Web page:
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Childhood's End

2018-07-25
Tags:  Fiction · Sci-Fi
This one moves very fast and covers lots of ground in a large world over several generations with so many characters with varying degrees of identifiablity that it is sometimes hard to know who is who. The story itself takes several turns when it comes to plot and keeps the reader well engaged. Within the stories themselves, I see lots of allusion to the oligarchy and the real world social engineering wrapped up in a science fiction story. I think Clarke was an agent or an asset, priming the pump with this kind of overlords make the world better thinking, while simultaneously giving a kind of blow off value to those rugged individualists. You could read it from either perspective and identify with a future, that was probably already well under construction.


A Scanner Darkly

2018-06-03
Tags:  Fiction · Sci-Fi
The characters were likable and story was attention grabbing, both much better developed, with plenty of background, than the other PKD books I've read. The presentation of Robert, Fred, vague blur's deterioration, as well as his friends' reactions, is interesting, sometimes bordering on comedic. The story itself has a few twists and turns that make it unpredictable, but the main premise hinges on a thinly veiled, if somewhat apologetic, promotion of drug culture with slight anti-familial and extended adolescence sub-themes. It seems to me that this, like the other PKD books, is a commission from the intelligence community to promote particular lifestyles and habits. In this case we see magic mushrooms, the fictional substance D, as well as honorable mentions of Timothy Leary (also mentioned in several others PKD works) and Pierre Teilhard de Chardin put forth as mortar to cement the previously introduced 1960's ideas into the next decade's foundation.


Valis

2018-05-12
Tags:  Fiction · Sci-Fi
The story starts off slow, building the characters sufficiently, although I personally do not connect with any of them. There are drugs (of all kinds) and passing mentions of The Grateful Dead and Timothy Leary, set before a bleak, if not insane, backdrop of suicides, cancer, and death. Subliminal messages come to the characters in the form of movies, and music, and lasers, culminating in the revelation of a mind controlled 2 year old, that just might be God. It is heavy on alternative/Eastern philosophy/religion, quoting ancient texts extensively while the characters attempt to make sense out of what is happening. Reality is questioned, time is distorted; are we living in a hologram world of pure information or is our fearful cast bat-shit crazy?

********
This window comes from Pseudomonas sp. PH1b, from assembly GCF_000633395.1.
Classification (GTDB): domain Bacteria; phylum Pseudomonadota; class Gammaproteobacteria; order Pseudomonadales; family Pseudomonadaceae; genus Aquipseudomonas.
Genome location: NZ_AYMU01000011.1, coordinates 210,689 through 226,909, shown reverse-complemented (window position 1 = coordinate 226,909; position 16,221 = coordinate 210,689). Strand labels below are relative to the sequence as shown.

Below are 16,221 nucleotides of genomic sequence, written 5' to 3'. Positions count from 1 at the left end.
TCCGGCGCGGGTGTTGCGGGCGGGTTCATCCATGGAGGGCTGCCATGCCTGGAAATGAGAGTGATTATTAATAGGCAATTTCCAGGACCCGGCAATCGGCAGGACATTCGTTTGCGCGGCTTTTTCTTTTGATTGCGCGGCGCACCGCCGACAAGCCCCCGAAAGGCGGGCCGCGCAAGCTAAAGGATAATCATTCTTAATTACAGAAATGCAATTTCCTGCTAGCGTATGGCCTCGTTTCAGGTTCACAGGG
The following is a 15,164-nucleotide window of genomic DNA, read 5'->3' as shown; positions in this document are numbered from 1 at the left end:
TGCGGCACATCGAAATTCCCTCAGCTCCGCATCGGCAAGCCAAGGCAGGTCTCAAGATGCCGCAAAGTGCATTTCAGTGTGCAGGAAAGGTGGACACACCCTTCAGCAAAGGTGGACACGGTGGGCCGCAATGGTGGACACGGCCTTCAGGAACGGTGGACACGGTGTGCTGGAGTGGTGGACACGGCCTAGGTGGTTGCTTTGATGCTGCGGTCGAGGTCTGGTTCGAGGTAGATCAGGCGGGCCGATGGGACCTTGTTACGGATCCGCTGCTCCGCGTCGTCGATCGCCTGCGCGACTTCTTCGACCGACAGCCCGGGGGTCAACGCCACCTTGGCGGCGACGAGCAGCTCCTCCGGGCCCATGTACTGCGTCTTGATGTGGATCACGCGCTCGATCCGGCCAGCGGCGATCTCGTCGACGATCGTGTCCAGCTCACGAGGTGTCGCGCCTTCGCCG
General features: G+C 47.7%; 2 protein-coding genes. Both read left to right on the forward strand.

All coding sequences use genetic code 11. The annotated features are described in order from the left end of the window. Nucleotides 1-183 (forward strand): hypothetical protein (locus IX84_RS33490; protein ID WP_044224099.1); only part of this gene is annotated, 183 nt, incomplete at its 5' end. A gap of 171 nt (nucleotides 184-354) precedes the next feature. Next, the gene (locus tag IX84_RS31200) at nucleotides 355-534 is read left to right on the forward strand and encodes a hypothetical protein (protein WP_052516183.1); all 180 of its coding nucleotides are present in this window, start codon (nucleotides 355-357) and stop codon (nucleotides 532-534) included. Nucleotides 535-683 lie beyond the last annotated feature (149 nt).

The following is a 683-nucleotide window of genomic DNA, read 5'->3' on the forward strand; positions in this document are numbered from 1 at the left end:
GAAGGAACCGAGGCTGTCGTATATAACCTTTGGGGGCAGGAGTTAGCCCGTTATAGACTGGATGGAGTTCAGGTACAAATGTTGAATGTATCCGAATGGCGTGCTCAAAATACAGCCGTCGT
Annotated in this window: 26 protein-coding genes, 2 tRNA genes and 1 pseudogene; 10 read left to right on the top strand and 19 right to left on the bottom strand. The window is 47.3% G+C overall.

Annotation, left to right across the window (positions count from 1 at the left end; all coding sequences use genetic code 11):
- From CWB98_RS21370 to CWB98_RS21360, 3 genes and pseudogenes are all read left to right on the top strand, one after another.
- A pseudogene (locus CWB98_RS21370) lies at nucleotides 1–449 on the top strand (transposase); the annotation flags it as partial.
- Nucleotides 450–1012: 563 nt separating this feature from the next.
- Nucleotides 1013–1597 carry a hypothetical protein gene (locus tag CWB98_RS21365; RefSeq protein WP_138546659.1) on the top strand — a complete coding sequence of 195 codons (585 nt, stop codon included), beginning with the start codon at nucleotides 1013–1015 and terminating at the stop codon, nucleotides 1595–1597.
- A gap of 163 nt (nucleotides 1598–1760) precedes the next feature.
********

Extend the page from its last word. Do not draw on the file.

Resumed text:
The Tissue-Culture King

2018-05-07
In an uncomfortably accurate Huxleyian science fiction prediction we see, in fictional terms, the origins of many developments yet pursued a hundred years after this was written. The story contains genetic tampering with both animals and man; creating various mutants that today might be called designer babies. The main theme is a kind of telepathic mind control, built for positive ends but which could easily be used in the pursuit of nefarious ends. It also includes one of the oldest mentions I have ever seen of tin/metal foil hats, a common derogatory epithet hurled at conspiracy theorists (itself defamatory) in modern times. The story is couched as a warning, but if you view it through a conspiratorial lens, the lens of history, you can see that, given the Huxley family connections, it is nothing more than revelation of the method spun as entertainment; itself a form of mind control that it supposedly warns of.


The Simulacra

2018-03-28
Tags:  Fiction · Sci-Fi
At its core, there are several intertwined stories that barely mingle, teasing for a moment when everything will come together, but it never comes. There are plenty of seemingly random going-ons each of the characters engages in, giving hope that the character building will lead to some ah-ha moment, some revelation, some climax that never comes, despite lots of set up. The world is built in the vaguest of terms; the science fiction aspect is never fleshed out, left as barely described background that the reader is free to project onto. The wholly unexplored time travel and relpol (religious politics) were little more than parlor tricks, seemingly to squeeze ill-conceived Nazi references in as frequently as possible while supposing to build, but failing, a world of authoritarian overtones. The saving grace is found in its mildly predictive power from 50 odd years ago, mindless entertainment, politically powerful women, massive regulation and favoritism by government, underground markets, and even a touch of mind control - apropos if it ever was.






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